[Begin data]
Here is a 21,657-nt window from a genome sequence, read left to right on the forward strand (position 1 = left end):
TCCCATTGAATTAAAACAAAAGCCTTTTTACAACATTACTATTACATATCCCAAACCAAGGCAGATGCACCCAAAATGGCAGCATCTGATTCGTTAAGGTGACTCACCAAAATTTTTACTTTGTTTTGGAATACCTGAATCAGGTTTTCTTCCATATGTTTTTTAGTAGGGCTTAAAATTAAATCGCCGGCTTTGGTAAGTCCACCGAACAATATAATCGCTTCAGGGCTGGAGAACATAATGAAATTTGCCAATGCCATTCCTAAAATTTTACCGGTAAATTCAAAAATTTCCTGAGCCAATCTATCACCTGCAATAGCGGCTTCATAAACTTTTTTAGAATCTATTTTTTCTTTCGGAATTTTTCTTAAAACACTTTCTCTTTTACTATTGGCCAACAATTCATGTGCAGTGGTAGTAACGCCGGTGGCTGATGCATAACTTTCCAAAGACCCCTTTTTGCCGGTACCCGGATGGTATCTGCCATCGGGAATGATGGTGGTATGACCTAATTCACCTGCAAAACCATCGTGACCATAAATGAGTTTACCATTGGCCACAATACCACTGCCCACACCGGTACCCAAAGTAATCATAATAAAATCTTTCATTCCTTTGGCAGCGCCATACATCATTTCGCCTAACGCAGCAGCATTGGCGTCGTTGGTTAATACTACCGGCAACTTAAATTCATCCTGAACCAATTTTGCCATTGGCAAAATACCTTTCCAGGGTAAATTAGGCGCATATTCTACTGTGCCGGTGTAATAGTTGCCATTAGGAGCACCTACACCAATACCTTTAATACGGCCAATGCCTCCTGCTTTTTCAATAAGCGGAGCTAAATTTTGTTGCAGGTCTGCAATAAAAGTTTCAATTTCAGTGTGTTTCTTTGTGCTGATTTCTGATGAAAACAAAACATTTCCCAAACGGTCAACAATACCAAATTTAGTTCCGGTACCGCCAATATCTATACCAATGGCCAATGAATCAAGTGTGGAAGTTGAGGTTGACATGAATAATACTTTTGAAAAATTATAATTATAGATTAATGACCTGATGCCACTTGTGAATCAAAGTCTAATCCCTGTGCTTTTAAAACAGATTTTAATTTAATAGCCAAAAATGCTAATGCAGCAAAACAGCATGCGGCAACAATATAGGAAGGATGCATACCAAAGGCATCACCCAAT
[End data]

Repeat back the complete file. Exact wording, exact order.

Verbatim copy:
Here is a 21,657-nt window from a genome sequence, read left to right on the forward strand (position 1 = left end):
TCCCATTGAATTAAAACAAAAGCCTTTTTACAACATTACTATTACATATCCCAAACCAAGGCAGATGCACCCAAAATGGCAGCATCTGATTCGTTAAGGTGACTCACCAAAATTTTTACTTTGTTTTGGAATACCTGAATCAGGTTTTCTTCCATATGTTTTTTAGTAGGGCTTAAAATTAAATCGCCGGCTTTGGTAAGTCCACCGAACAATATAATCGCTTCAGGGCTGGAGAACATAATGAAATTTGCCAATGCCATTCCTAAAATTTTACCGGTAAATTCAAAAATTTCCTGAGCCAATCTATCACCTGCAATAGCGGCTTCATAAACTTTTTTAGAATCTATTTTTTCTTTCGGAATTTTTCTTAAAACACTTTCTCTTTTACTATTGGCCAACAATTCATGTGCAGTGGTAGTAACGCCGGTGGCTGATGCATAACTTTCCAAAGACCCCTTTTTGCCGGTACCCGGATGGTATCTGCCATCGGGAATGATGGTGGTATGACCTAATTCACCTGCAAAACCATCGTGACCATAAATGAGTTTACCATTGGCCACAATACCACTGCCCACACCGGTACCCAAAGTAATCATAATAAAATCTTTCATTCCTTTGGCAGCGCCATACATCATTTCGCCTAACGCAGCAGCATTGGCGTCGTTGGTTAATACTACCGGCAACTTAAATTCATCCTGAACCAATTTTGCCATTGGCAAAATACCTTTCCAGGGTAAATTAGGCGCATATTCTACTGTGCCGGTGTAATAGTTGCCATTAGGAGCACCTACACCAATACCTTTAATACGGCCAATGCCTCCTGCTTTTTCAATAAGCGGAGCTAAATTTTGTTGCAGGTCTGCAATAAAAGTTTCAATTTCAGTGTGTTTCTTTGTGCTGATTTCTGATGAAAACAAAACATTTCCCAAACGGTCAACAATACCAAATTTAGTTCCGGTACCGCCAATATCTATACCAATGGCCAATGAATCAAGTGTGGAAGTTGAGGTTGACATGAATAATACTTTTGAAAAATTATAATTATAGATTAATGACCTGATGCCACTTGTGAATCAAAGTCTAATCCCTGTGCTTTTAAAACAGATTTTAATTTAATAGCCAAAAATGCTAATGCAGCAAAACAGCATGCGGCAACAATATAGGAAGGATGCATACCAAAGGCATCACCCAAT